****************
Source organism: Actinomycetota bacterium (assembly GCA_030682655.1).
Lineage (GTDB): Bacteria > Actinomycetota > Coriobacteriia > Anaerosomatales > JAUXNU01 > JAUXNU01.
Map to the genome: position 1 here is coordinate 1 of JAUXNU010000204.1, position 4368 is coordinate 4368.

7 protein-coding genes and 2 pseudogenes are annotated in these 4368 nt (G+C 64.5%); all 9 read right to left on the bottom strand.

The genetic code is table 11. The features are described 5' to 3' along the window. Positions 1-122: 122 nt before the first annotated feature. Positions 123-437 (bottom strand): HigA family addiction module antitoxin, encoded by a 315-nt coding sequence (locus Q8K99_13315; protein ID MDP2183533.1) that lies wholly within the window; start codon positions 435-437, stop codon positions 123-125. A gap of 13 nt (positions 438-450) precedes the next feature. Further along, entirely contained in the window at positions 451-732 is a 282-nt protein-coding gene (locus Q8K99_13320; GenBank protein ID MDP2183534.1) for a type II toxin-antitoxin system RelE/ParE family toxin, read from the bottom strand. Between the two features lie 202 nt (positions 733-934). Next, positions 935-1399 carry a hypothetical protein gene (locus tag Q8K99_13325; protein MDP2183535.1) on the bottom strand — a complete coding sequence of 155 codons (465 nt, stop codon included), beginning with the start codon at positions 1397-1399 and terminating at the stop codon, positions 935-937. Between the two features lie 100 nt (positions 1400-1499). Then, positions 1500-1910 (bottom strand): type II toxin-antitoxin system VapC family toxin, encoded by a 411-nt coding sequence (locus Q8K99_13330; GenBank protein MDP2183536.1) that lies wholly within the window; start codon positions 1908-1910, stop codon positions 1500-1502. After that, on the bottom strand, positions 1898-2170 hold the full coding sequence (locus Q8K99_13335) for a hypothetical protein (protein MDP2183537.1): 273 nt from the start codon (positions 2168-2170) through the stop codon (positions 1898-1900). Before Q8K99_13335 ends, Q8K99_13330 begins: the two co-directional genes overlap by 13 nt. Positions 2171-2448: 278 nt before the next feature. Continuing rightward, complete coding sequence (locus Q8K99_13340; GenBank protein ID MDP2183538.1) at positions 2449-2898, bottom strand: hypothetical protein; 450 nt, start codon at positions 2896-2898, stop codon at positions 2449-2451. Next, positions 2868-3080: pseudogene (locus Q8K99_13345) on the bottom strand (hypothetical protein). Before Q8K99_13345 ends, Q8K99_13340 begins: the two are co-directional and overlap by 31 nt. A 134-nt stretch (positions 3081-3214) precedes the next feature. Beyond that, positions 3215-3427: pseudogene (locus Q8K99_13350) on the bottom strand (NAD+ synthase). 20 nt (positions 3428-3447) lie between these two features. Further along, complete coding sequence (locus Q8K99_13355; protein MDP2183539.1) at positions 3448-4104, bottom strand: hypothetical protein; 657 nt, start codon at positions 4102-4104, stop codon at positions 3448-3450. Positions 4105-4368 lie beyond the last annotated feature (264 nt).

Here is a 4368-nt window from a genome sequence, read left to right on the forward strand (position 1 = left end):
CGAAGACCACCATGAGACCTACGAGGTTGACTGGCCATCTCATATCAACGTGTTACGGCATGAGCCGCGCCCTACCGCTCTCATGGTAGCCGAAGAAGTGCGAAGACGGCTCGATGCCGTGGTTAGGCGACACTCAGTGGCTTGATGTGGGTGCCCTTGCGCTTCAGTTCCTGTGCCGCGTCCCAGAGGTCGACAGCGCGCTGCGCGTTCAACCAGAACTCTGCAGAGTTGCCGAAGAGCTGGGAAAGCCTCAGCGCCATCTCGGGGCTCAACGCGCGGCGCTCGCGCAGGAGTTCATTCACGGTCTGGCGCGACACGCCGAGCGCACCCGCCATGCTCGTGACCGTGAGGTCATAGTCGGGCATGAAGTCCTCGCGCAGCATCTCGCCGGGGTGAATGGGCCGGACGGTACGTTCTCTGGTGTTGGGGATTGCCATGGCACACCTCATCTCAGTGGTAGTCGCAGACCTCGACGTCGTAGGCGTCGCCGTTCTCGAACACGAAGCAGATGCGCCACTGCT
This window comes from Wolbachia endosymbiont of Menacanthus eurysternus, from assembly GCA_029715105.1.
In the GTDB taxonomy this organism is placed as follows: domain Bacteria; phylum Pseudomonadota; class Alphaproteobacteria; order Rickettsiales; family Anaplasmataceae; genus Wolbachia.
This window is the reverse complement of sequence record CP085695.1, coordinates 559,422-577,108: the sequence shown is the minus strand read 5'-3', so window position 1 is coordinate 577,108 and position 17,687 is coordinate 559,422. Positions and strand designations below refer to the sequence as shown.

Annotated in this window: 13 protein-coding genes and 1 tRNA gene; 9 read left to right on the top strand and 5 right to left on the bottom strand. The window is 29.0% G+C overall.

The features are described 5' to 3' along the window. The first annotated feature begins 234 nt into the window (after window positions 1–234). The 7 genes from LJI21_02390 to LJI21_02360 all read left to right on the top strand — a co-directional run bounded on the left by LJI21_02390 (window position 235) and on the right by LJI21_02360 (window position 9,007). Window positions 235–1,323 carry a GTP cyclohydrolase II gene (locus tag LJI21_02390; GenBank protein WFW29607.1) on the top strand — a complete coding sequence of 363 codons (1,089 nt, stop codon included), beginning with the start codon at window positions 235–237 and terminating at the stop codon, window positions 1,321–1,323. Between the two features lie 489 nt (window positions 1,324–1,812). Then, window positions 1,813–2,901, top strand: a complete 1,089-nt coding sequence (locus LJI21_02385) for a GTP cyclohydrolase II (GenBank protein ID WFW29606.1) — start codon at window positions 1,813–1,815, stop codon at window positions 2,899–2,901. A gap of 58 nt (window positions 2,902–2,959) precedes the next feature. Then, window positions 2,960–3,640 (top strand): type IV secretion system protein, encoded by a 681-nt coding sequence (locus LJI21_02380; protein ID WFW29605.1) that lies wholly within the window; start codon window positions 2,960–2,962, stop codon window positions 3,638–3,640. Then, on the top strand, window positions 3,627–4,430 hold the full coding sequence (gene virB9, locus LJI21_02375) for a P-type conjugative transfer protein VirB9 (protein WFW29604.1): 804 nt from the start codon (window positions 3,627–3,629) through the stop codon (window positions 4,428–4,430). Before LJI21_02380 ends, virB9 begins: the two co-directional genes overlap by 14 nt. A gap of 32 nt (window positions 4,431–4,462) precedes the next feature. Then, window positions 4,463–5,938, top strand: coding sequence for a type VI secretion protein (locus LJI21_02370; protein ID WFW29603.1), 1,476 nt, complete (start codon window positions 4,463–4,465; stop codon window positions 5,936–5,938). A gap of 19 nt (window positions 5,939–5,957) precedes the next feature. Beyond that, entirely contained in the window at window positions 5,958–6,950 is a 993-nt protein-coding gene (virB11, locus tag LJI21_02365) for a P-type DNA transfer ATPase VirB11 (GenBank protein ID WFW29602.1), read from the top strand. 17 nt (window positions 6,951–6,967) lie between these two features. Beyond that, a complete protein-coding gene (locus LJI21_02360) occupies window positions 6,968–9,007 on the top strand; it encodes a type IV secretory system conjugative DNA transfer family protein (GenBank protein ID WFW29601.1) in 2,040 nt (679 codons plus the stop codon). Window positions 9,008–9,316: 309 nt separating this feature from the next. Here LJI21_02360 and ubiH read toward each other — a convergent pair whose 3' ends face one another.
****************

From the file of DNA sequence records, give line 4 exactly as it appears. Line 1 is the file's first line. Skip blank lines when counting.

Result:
7 protein-coding genes and 2 pseudogenes are annotated in these 4368 nt (G+C 64.5%); all 9 read right to left on the bottom strand.